What Is Goosefoot Tendonitis?
Goosefoot tendonitis is a common injury in runners or athletes from other sports. As with all tendonitis cases, it requires extra care and specific treatment so you can recover.
If you don’t follow the recommendations to the letter, this injury can become chronic and can take you away from your sport for a long time. Let’s take a closer look at exactly what this injury involves and how you can recover as soon as possible.
What is tendonitis?
Let’s start with the basics. What is tendonitis? Well, tendons are the fibrous tissues that join the muscles to the bones. The tendons are the structures that allow you to move. They tense up when you contract a muscle. So if you have a problem with a tendon, you’ll notice it when you contract the affected muscle.
Like all injuries that end with “itis”, tendonitis implies inflammation, in this case of the tendon. This means that the fibrous tendons of a certain muscle are damaged and your body creates inflammation to try and help the tendons to recover.
Unfortunately, this uncontrolled increase in blood flow won’t help over the long term. Instead, it’ll just cause pain, apart from letting you know that there’s a problem you need to look into, of course.
What about goosefoot tendonitis?
To know exactly what goosefoot tendonitis is, first you need to understand what structure of the body we’re referring to. The goosefoot tendon is the three conjoined tendons called the sartorius, gracilis, and semitendinosus muscles. These muscles run down the thigh and over the knee and then attach to the shinbone (the tibia) below the knee. Goosefoot describes the appearance of these tendons.
Goosefoot tendonitis causes pain and inflammation on the top part of the lower leg, a little way below the knee. Specifically, you’ll notice it on the inside of the leg.
Symptoms of goosefoot tendonitis
Now we’ve had a look at both terms, you can understand a little better the name of the injury. Goosefoot tendonitis is the inflammation of the tendon called the goosefoot tendon. It’s also known as pes anserine bursitis.
You can also imagine that this injury typically comes with pain, redness, and swelling just below the knee. This pain will also be especially notable when you contract those muscles. In this case, the muscles are those of the front, back, and side of the thigh. For instance, it’ll be painful when you flex your leg.
Treatment for this tendonitis is basically the same as for any other. The only extra difficulty is that the tendon involves three muscles, which means you’ll need to treat all three to resolve the problem. The main ways of recovering from tendonitis are as follows:
- Rest. Don’t play any sports where you’ll have to contract the affected muscles either a lot or quickly. Also, try to rest up as much as you can every day while you’re recovering. In this case, after the first few days (the acute stage), you can gradually return to your normal activity. It’d be a good idea to go for walks, for example, for gentle exercise.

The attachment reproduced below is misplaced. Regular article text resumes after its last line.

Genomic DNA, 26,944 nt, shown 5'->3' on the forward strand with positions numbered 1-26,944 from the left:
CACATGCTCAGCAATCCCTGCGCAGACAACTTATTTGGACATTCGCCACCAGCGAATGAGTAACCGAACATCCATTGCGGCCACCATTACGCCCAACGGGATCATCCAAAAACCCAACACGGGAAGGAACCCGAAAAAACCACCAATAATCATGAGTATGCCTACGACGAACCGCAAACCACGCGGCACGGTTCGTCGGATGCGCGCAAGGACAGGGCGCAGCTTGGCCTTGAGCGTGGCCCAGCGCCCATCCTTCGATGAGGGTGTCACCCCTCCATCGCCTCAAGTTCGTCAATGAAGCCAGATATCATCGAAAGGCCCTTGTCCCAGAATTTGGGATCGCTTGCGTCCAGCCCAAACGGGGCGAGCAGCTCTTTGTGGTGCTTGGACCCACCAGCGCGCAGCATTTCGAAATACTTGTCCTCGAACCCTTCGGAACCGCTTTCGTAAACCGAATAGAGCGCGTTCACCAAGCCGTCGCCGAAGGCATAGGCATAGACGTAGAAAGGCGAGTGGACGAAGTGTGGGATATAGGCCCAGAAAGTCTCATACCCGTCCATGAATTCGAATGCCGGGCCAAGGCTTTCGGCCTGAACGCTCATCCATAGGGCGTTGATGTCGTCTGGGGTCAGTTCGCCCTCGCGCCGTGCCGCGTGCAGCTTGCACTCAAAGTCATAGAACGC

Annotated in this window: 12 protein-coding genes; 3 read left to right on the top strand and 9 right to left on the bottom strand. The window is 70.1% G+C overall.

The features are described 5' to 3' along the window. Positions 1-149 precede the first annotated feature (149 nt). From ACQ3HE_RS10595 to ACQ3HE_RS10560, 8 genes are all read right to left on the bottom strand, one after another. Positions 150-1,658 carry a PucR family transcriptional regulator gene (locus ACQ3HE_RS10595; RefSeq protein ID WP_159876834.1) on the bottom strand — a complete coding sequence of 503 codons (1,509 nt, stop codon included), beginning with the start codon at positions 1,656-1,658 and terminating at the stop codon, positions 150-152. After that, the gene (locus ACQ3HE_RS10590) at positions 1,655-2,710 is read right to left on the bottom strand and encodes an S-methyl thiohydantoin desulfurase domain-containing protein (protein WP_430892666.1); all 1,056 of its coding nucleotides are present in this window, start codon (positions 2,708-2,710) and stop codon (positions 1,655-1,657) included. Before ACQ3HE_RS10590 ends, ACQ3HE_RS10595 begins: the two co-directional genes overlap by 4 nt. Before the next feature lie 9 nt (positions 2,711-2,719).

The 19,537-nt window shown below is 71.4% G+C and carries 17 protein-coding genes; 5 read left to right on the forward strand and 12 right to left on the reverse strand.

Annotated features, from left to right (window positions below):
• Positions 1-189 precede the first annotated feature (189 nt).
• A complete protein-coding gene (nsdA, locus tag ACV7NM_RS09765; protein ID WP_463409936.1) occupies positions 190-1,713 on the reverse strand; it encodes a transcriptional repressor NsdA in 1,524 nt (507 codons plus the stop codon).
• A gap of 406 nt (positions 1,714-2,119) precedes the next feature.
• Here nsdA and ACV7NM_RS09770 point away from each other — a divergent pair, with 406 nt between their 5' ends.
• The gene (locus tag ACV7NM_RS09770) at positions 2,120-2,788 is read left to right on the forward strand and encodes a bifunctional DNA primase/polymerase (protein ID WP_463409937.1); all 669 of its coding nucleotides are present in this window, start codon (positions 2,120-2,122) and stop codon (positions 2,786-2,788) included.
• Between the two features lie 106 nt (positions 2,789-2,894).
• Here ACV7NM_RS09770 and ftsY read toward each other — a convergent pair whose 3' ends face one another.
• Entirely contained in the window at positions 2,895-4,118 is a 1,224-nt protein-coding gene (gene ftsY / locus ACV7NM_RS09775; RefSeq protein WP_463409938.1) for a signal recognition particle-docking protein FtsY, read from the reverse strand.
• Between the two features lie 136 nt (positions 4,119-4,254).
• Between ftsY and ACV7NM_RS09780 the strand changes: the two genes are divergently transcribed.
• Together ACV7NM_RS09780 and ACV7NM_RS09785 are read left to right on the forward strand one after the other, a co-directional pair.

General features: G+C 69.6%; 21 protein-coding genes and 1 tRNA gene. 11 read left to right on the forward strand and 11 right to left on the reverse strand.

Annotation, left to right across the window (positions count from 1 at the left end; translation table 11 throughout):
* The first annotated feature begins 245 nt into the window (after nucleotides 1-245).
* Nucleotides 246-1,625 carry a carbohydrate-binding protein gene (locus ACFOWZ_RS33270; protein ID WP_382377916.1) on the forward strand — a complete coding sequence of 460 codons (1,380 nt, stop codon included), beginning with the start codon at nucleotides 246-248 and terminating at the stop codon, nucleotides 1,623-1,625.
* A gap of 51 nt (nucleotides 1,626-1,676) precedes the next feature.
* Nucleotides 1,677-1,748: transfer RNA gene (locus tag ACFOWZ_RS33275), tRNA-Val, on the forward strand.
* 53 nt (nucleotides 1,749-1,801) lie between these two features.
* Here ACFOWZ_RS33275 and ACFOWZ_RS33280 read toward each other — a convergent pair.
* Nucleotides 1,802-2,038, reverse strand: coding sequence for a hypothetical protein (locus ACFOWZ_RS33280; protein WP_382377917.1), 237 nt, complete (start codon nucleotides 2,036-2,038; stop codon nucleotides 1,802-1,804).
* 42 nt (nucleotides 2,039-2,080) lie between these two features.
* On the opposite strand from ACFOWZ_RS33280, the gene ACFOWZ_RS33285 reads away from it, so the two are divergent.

- Cold and heat. You should apply a cold pack when you finish a physiotherapy session, or during the first 48 hours after you first feel the tendonitis. After that, cold won’t help as much, and you can start using hot packs instead.
- Ultrasound. If you go to see a physiotherapist, they’ll probably offer you ultrasound treatment, as experts in physiotherapy explain. The pulses that this machine emits can help the damaged tissues recover more quickly.
- Eccentric exercises. These exercises are highly effective for helping to cure tendonitis, as a study published in the Rehabilitation magazine shows. An eccentric exercise is where you lengthen a muscle or tendon while it’s under tension, using small weights for instance.
A fairly complex injury
As we’ve seen, recovering from goosefoot tendonitis can be a little tricky. On the one hand, it’s one of the many forms of tendonitis, which generally means a lengthy recovery time. And on the other hand, it’s a little complex because you’re dealing with three different muscles that are involved.
Taking all of the above into account, it’s recommended that you see a physiotherapist, who can help to guide you through the recovery process and give you advice depending on your particular injury. They might recommend that you start exercises earlier than normal if your injury isn’t that severe, for instance.
If you’re not ready for that yet, it may be necessary to continue with gentle stretches, using heat and ultrasound treatment. If you follow the recommended treatment, you’ll be able to return to normal in a relatively short time.It might interest you...